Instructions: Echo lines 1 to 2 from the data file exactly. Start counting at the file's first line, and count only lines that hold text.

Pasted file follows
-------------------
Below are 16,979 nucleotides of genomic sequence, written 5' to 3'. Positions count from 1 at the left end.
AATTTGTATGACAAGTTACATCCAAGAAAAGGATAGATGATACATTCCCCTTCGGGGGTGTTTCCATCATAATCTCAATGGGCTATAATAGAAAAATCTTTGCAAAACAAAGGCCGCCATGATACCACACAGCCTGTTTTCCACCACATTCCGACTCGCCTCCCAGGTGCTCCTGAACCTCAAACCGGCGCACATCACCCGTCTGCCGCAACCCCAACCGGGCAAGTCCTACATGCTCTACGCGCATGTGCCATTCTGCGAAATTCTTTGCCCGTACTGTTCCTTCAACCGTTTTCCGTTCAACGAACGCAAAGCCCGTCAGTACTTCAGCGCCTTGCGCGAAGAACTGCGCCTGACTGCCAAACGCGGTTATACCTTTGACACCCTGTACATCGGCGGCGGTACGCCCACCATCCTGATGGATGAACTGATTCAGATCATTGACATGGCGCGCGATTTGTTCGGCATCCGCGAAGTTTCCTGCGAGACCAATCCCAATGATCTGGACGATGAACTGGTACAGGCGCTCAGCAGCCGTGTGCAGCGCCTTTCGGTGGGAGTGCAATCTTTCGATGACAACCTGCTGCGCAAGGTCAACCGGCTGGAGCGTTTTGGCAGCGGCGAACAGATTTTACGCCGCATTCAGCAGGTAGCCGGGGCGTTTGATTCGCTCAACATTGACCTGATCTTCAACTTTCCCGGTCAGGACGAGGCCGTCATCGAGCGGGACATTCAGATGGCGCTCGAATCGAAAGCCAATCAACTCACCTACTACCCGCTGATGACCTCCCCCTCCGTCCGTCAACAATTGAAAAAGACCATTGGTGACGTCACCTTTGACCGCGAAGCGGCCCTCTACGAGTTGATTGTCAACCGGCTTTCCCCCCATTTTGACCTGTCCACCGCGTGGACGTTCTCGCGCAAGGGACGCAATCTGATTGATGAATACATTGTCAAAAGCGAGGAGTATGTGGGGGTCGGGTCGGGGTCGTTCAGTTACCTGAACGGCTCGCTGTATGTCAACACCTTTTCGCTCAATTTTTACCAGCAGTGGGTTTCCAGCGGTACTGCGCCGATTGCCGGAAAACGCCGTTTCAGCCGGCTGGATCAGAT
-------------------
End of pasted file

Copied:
Below are 16,979 nucleotides of genomic sequence, written 5' to 3'. Positions count from 1 at the left end.
AATTTGTATGACAAGTTACATCCAAGAAAAGGATAGATGATACATTCCCCTTCGGGGGTGTTTCCATCATAATCTCAATGGGCTATAATAGAAAAATCTTTGCAAAACAAAGGCCGCCATGATACCACACAGCCTGTTTTCCACCACATTCCGACTCGCCTCCCAGGTGCTCCTGAACCTCAAACCGGCGCACATCACCCGTCTGCCGCAACCCCAACCGGGCAAGTCCTACATGCTCTACGCGCATGTGCCATTCTGCGAAATTCTTTGCCCGTACTGTTCCTTCAACCGTTTTCCGTTCAACGAACGCAAAGCCCGTCAGTACTTCAGCGCCTTGCGCGAAGAACTGCGCCTGACTGCCAAACGCGGTTATACCTTTGACACCCTGTACATCGGCGGCGGTACGCCCACCATCCTGATGGATGAACTGATTCAGATCATTGACATGGCGCGCGATTTGTTCGGCATCCGCGAAGTTTCCTGCGAGACCAATCCCAATGATCTGGACGATGAACTGGTACAGGCGCTCAGCAGCCGTGTGCAGCGCCTTTCGGTGGGAGTGCAATCTTTCGATGACAACCTGCTGCGCAAGGTCAACCGGCTGGAGCGTTTTGGCAGCGGCGAACAGATTTTACGCCGCATTCAGCAGGTAGCCGGGGCGTTTGATTCGCTCAACATTGACCTGATCTTCAACTTTCCCGGTCAGGACGAGGCCGTCATCGAGCGGGACATTCAGATGGCGCTCGAATCGAAAGCCAATCAACTCACCTACTACCCGCTGATGACCTCCCCCTCCGTCCGTCAACAATTGAAAAAGACCATTGGTGACGTCACCTTTGACCGCGAAGCGGCCCTCTACGAGTTGATTGTCAACCGGCTTTCCCCCCATTTTGACCTGTCCACCGCGTGGACGTTCTCGCGCAAGGGACGCAATCTGATTGATGAATACATTGTCAAAAGCGAGGAGTATGTGGGGGTCGGGTCGGGGTCGTTCAGTTACCTGAACGGCTCGCTGTATGTCAACACCTTTTCGCTCAATTTTTACCAGCAGTGGGTTTCCAGCGGTACTGCGCCGATTGCCGGAAAACGCCGTTTCAGCCGGCTGGATCAGAT